Hell yes. Buy this!

I love Leah Leneman's cookbooks, especially Vegan Cooking For One - it even gives me shopping lists. Great if you don't want to try and plan a week's worth of cooking before heading to the supermarket.

This is also another good one


Try "How it all vegan, too. It has tons of recipes, even a kiddie section!
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« Reply #11 on: July 31, 2006 08:34:12 AM »


Third 'bravo' for Deborah Madison's book!

Also: The Art of Indian Vegetarian Cooking by Yamuna Devi
Classical Turkish Cooking by Agar -- lots of meat,yes, but also LOTS of vegetarian and vegan, and very yummy!
The Vegetarian Grill by Chesman

I love cookbooks  Cheesy
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peanutbutterkp37
« Reply #12 on: July 31, 2006 04:36:49 PM »

I just bought Vive le Vegan. There are lots of good recipes, especially the sweets (which is all I've tried so far...except for the brown rice pizza)! Everything is really healthy, but soo good and most everything is or can be wheat free.

I also have Vegan Planet. It's a huge book with over 400 recipes. I've made lots from it and everything sounds so yummy, but most recipes need extra spices or flavor. Example: I use the 3-bean chili recipe all the time and I add 6-7+ more spices than it calls for.
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malinka
« Reply #13 on: August 04, 2006 03:33:40 PM »

Thanks for all the suggestions!
I ordered (from Amazon) Vegan with a Vengeance. Even though I'm not vegan, and my boyfriends not veg at all, we both reckon these recipes sound great. As soon as I saw coriander and horseradish crusted tofu on the website I was sold. Cafe Flora sounds great, it's on my list for next time. Basically I got VwaV instead cos it was just a bit cheaper.
And I got Olive Trees and Honey: A Treasury of Vegetarian Recipes from Jewish Communities Around the World, which looks like it'll be a great read as well as a good recipe book.
Rebar seems to be out of print, and Alison Holst I'll look out for in a book shop here (Australia).
PimpernelSmith, I have Yamuna's Kitchen by Yamuna Devi; some of the recipes are a bit crazy with the low fat thing, but they are yummy.
Now I just have to patient for a month til they get here...
Anyway, thanks again for all your help!
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« Reply #14 on: August 23, 2006 06:26:44 AM »

If you're in the US, have you tried looking at vegetarian books at your local library?  Whenever I need inspiration cooking-wise, I borrow a vegetarian recipe book.  That way, its like having, per-say, 100 books for reference, at no cost.  I write down the recipes I really like, and have created a substantial and reliable collection.  And when I find a really good book, I purchase it.
« Last Edit: September 01, 2006 08:47:36 AM by Lava means love. » THIS ROCKS   Logged

malinka
« Reply #15 on: August 28, 2006 01:47:47 AM »

hey lava means love

yeah, i often get library books and use those, but i like owning them too...i takes me a couple of months to get to know a book and figure out what i'll make, plus i'm a really messy cook so they always end up covered in soy sauce!

i like to borrow books i'll only cook a few things from -- like meaty cookbooks with a few good recipes, or baking ones. but i like having ace, 'old friend' type cookbooks around me always -- sundays at moosewood and feasts from the place below are in this caetgory for me...and hopefully now vegan with a veneganvce amd olive trees and honey! 
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« Reply #16 on: August 28, 2006 06:01:53 AM »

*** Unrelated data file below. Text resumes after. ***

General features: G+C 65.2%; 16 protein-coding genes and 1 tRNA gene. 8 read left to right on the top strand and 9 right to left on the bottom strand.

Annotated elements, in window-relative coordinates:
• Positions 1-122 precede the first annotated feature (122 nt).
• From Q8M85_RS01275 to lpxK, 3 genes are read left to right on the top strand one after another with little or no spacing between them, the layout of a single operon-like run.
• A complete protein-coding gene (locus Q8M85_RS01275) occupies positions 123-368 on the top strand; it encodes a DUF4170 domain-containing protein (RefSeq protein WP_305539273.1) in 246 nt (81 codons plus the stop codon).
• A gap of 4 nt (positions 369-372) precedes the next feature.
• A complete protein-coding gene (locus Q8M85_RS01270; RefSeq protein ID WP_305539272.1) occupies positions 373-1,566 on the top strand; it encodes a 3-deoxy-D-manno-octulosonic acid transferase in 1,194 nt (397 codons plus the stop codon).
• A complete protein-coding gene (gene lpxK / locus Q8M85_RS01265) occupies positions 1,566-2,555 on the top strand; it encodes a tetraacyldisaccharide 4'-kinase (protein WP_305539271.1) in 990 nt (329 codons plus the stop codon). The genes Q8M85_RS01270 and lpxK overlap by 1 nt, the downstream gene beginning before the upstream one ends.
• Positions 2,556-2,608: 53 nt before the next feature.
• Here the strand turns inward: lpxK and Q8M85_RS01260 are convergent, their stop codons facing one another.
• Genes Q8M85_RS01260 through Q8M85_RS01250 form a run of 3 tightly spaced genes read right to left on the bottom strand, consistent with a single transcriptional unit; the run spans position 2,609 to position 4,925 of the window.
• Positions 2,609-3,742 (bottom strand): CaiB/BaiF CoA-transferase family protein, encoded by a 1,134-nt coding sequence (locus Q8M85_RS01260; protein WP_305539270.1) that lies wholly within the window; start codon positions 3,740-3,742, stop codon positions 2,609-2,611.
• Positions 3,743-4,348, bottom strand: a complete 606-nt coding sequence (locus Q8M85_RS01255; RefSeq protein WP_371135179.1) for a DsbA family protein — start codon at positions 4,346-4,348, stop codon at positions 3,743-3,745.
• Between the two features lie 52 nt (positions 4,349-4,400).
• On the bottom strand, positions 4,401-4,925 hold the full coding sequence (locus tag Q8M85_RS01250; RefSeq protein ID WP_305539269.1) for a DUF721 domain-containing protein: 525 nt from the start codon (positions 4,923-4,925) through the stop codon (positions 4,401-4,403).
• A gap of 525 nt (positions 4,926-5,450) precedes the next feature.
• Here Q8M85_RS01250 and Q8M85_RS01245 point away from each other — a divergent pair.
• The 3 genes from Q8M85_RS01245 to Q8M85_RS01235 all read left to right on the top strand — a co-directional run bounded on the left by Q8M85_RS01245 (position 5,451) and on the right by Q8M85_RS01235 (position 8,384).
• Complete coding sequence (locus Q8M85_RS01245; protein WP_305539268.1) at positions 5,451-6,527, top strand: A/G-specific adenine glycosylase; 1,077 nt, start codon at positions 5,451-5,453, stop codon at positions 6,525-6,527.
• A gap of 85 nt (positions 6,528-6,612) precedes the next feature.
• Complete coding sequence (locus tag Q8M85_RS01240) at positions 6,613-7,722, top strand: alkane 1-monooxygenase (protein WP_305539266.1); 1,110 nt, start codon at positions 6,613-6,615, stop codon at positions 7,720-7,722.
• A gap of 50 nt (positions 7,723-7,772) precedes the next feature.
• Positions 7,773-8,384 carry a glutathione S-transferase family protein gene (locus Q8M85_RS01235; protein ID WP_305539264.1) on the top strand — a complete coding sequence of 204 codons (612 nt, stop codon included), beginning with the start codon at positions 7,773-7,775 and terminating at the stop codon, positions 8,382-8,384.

If it's not too late, I'll cast my vote for Moosewood's Low Fat Recipes cookbook. Consistently good, and we use it all the time (esp. for black bean chili, chilaquiles, and various soups).
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r_matey
« Reply #17 on: August 31, 2006 11:26:09 AM »

Oh oh!  Real Vegetarian Thai by Nanci McDermott.  *So Tasty.*  Since becoming vegetarian it's been my woe to discover all of my favorite Thai dishes are now off-limits in restaurants (they're all made with fish or shrimp paste) -- so now I make my own at home.  Also?  The pineapple fried rice is oh so very very good.  Everything I've made from this book so far has been great.  And she balances it all with some discussion of her experience in Thailand, and why and how she transformed traditional Thai cuisine to be veg.

Also wonderful: The Passionate Vegetarian by Crescent Dragonwagon.  And not just because of her name!  This book is HUGE.  I think of it a little like Deborah Madison's (which is also excellent) -- it's nearly encyclopedic, but whereas Madison's book shines in describing single ingredients and simpler preparations that highlight them (not to downplay her more balanced recipes, but what I really use Madison for is when I'm like So I bought an artichoke -- now how the heck do I eat it?!), Dragonwagon's book has a more traditional cookbook feel.  There's just *a whole lot* of it.  And everything I've tried so far is delicious.  (Including Dr. Feelgood's Chocolate Cake, which is amazingly moist.)  She also has a really fun writing-voice that's showcased spectacularly here without intruding on the recipes.

Neither of these books has photographs, which I mention because I'm the sort of person who normally has a hard time with cookbooks without a lot of nice glossy pictures of the finished products -- I have a hard time getting motivated to cook something I can't visualize.  But both of these are favorites of mine, and get lots of use!
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onecraftybitch
« Reply #18 on: September 05, 2006 11:26:56 AM »

The Grit cookbook- from The Grit in Athens , GA. It is a rockin' vegetarian  and vegan restaurant with stellar food.  The book may not be a starter vegeatarian cookbook, but has plently of great recipies.

Love the restaurant. Love that I can make the restaruant food at home!